Friday, January 30, 2009

A Chronicle of my own: Part 2

"Even When the rains fall, Even when the floods start rising, Even when the storm comes...I am washed by the water"- quote from Need to Breathe's Washed by the Water



"Don't tell me if I'm dying cause I don't want to know. If I can't see the sun, maybe I should go. Don't wake me cause I'm dreaming of Angels on the Moon. Where everyone you know, never leaves too soon. Do you believe in the Day that you were born? Tell me do you believe. Do you know that every day is the first of the rest of your life?....." quote from Thriving Ivory's Angels On the Moon.



I heard these two songs today on the way up to Elkhart's Habitat for Humanity.When I'm by myself, I flip through stations alot until a song catches my attention. Neither of these I had heard before today and I had to look them up on the internet to properly quote them, but for my story- I think they're appropriate....



Mom had finally broken free of the nightmare of moving from small town to small town. When there is violence in the family you must always move, too many nosy neighbors you see. None of their damn business what we do as a family he would say.
So, we were finally free.I was 4. My brother Eddie was 2, my sister Amy, 1. I had developed a love for singing. And I sang to everyone, all the time. My little fist would be my microphone. My brother and sister hated it.That brief period between Mom's first husband and her next boyfriend allowed me a small window of opportunity to find a way to comfort myself, a way to heal. It was in singing that I, at 4 years old, found this.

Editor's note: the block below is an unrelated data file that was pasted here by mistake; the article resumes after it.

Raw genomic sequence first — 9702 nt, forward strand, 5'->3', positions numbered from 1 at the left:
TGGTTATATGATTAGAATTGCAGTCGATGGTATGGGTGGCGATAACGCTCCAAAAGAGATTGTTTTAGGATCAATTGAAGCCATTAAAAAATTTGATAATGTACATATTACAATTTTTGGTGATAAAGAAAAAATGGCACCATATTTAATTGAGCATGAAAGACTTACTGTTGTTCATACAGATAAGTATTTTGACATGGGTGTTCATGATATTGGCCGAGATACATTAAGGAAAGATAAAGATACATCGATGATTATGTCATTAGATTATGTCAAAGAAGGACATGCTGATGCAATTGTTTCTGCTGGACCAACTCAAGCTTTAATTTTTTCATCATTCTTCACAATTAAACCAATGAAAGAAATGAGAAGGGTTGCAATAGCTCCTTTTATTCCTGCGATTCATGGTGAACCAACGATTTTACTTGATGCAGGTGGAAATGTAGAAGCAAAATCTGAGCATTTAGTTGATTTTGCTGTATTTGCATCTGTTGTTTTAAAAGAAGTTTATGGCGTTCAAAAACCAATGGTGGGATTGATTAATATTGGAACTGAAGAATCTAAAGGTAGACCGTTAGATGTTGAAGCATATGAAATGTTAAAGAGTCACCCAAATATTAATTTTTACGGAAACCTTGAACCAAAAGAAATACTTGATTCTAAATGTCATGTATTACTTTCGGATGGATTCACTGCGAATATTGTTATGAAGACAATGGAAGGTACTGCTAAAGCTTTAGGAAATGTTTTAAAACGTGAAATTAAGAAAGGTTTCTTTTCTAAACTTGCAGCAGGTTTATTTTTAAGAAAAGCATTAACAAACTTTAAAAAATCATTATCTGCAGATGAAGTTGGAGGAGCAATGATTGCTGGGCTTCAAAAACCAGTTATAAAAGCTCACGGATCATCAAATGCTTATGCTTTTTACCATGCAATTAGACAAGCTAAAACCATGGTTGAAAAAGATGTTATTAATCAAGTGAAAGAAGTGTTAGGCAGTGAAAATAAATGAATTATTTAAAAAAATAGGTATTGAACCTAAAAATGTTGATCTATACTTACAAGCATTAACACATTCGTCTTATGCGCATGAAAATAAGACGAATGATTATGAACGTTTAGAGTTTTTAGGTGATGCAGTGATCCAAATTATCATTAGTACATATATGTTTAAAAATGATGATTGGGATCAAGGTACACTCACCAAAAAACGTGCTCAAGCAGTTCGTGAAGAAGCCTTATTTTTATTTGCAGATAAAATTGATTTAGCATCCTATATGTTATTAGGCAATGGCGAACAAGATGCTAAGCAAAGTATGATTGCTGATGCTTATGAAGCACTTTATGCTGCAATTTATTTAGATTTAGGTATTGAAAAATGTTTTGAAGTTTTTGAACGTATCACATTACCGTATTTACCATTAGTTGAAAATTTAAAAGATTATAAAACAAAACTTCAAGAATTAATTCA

We lived in a run down trailer court, one of the worst ones in the area. After all, Mom was by this time 18 and had already had 3 kids to raise on her own. I think the thought of being alone in parenthood and still a child herself who felt unloved scared the hell out of her and is what ultimately drove her decisions along the way.
I remember watching mom dance with my younger sister in her arms with music such as Dolly Parton, Anne Murray, and the Judds blaring through the house. Music was the only thing that I had ever seen make her smile and feel free. I wanted to smile and feel free too, so I sang to about everything that came across my little mind.
My brother was a happy kid for the most part at that time. And it is the only time in his life I can remember him being so carefree and happy. I have never seen that side of him since. I had done my best at that tiny age to shield him from the worst of the things that his dad would do, so the small reprieve to be a child, a real child was new to me. It didn't last long. Those short happy times never did last long, but there were some happy memories- they were just far and few between the years.